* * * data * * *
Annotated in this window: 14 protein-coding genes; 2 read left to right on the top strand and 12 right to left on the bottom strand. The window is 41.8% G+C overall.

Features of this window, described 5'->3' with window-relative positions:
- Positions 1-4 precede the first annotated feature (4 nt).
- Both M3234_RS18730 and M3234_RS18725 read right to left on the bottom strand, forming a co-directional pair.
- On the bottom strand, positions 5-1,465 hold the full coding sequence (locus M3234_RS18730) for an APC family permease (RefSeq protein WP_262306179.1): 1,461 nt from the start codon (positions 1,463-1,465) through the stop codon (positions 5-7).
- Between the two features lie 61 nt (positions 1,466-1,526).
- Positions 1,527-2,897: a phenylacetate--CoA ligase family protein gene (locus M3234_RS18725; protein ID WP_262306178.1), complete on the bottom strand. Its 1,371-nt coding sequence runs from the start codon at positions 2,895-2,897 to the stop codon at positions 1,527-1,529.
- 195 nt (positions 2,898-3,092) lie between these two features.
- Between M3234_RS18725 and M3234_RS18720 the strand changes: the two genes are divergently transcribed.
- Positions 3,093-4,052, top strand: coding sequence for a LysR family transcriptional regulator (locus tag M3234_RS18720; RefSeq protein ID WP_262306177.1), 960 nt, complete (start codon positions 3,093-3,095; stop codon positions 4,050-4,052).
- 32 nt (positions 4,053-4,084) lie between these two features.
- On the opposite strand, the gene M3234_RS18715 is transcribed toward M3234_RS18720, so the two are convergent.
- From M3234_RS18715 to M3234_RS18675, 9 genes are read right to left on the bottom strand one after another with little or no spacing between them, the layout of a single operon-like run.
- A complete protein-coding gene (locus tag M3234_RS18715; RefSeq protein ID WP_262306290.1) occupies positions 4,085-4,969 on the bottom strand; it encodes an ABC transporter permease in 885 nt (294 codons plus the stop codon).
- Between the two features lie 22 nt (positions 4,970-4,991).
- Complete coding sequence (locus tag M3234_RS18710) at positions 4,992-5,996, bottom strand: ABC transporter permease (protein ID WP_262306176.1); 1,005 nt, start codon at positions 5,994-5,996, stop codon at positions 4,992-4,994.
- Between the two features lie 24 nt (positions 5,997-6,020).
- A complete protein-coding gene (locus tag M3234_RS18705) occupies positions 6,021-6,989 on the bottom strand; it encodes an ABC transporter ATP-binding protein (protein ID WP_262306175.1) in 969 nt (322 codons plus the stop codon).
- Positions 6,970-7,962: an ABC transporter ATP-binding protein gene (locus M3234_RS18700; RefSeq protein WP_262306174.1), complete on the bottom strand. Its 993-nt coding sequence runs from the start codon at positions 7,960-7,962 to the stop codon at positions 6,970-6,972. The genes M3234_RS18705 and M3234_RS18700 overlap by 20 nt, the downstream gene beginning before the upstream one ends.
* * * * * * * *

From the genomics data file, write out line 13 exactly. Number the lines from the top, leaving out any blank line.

- From M3234_RS18715 to M3234_RS18675, 9 genes are read right to left on the bottom strand one after another with little or no spacing between them, the layout of a single operon-like run.